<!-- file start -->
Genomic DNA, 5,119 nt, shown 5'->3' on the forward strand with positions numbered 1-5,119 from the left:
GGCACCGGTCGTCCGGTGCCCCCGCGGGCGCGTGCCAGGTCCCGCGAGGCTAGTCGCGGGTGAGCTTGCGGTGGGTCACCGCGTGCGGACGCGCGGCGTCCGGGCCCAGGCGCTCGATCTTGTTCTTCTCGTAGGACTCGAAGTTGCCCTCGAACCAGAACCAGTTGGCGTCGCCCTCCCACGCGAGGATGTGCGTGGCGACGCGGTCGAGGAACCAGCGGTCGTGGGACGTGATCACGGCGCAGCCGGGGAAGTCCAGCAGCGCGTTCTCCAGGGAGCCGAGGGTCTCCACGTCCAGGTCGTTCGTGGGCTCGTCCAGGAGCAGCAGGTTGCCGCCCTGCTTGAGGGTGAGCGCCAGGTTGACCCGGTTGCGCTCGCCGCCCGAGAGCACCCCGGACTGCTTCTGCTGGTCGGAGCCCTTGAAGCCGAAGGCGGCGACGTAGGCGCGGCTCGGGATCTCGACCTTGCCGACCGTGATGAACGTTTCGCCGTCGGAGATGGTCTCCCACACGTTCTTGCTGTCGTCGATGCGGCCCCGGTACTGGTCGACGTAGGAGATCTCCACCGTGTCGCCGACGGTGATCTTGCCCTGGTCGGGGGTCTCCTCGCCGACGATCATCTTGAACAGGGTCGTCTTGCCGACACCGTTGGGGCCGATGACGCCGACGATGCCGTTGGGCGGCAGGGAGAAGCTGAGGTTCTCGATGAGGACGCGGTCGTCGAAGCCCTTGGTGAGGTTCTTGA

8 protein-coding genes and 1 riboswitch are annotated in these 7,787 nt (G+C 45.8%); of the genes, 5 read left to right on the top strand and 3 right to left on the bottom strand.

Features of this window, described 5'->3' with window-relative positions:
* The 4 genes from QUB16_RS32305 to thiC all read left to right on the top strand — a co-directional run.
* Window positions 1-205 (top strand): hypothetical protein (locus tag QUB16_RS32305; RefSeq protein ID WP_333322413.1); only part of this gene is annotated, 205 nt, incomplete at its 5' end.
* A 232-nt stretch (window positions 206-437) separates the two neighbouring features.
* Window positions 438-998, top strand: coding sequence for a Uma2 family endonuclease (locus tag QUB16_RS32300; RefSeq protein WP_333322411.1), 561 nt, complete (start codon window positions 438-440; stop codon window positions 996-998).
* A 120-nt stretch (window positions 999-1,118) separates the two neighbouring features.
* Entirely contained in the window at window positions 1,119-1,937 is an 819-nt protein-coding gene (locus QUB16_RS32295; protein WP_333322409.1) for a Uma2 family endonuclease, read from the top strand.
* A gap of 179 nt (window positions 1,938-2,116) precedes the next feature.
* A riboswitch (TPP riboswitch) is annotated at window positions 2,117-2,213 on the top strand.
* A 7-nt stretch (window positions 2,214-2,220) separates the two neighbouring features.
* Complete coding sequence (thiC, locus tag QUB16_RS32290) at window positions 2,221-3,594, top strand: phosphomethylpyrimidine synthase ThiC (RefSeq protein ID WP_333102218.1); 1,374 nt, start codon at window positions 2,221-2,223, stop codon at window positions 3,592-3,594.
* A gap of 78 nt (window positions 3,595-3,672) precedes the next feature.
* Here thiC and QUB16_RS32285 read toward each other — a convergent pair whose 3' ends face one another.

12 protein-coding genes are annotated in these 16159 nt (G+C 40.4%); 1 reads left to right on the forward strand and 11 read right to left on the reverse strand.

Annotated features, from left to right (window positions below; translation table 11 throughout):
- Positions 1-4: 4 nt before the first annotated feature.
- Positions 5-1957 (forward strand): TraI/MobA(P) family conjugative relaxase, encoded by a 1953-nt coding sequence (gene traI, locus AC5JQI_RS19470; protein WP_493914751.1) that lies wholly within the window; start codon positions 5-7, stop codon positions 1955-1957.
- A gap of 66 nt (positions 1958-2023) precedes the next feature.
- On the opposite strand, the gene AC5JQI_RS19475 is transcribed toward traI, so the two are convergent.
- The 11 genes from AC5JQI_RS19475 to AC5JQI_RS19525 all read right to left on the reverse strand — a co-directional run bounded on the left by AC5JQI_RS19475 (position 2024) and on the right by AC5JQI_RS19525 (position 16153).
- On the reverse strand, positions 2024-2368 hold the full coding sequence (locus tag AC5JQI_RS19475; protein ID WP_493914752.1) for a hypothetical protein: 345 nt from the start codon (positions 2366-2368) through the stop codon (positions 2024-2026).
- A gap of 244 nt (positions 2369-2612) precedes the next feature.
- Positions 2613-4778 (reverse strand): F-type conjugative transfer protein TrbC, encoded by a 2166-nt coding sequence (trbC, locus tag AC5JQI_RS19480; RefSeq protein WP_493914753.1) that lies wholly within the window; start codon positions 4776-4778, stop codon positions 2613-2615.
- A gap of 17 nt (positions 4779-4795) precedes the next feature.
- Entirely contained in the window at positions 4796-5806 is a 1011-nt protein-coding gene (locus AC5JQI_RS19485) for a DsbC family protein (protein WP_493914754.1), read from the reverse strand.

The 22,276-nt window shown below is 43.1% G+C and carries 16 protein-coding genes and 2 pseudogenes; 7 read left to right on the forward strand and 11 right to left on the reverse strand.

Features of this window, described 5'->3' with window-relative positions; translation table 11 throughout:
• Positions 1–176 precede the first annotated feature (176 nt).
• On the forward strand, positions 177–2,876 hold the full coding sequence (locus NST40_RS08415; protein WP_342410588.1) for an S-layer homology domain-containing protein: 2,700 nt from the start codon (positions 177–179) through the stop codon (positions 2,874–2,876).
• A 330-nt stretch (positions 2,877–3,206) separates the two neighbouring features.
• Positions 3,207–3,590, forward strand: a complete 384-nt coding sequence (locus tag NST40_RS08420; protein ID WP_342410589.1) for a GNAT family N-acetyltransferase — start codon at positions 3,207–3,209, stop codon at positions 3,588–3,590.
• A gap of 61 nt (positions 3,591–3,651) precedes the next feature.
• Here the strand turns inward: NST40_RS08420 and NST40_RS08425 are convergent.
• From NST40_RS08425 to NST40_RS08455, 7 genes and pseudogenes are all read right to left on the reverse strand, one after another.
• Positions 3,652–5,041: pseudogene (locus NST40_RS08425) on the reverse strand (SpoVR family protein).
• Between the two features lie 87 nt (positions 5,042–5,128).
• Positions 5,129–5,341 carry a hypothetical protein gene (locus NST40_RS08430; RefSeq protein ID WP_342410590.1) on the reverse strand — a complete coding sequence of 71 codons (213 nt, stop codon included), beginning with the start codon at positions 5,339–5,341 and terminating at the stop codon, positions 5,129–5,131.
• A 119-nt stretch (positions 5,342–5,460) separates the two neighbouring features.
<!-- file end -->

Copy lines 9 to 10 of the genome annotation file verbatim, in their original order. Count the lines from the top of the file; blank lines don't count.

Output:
* A 120-nt stretch (window positions 999-1,118) separates the two neighbouring features.
* Entirely contained in the window at window positions 1,119-1,937 is an 819-nt protein-coding gene (locus QUB16_RS32295; protein WP_333322409.1) for a Uma2 family endonuclease, read from the top strand.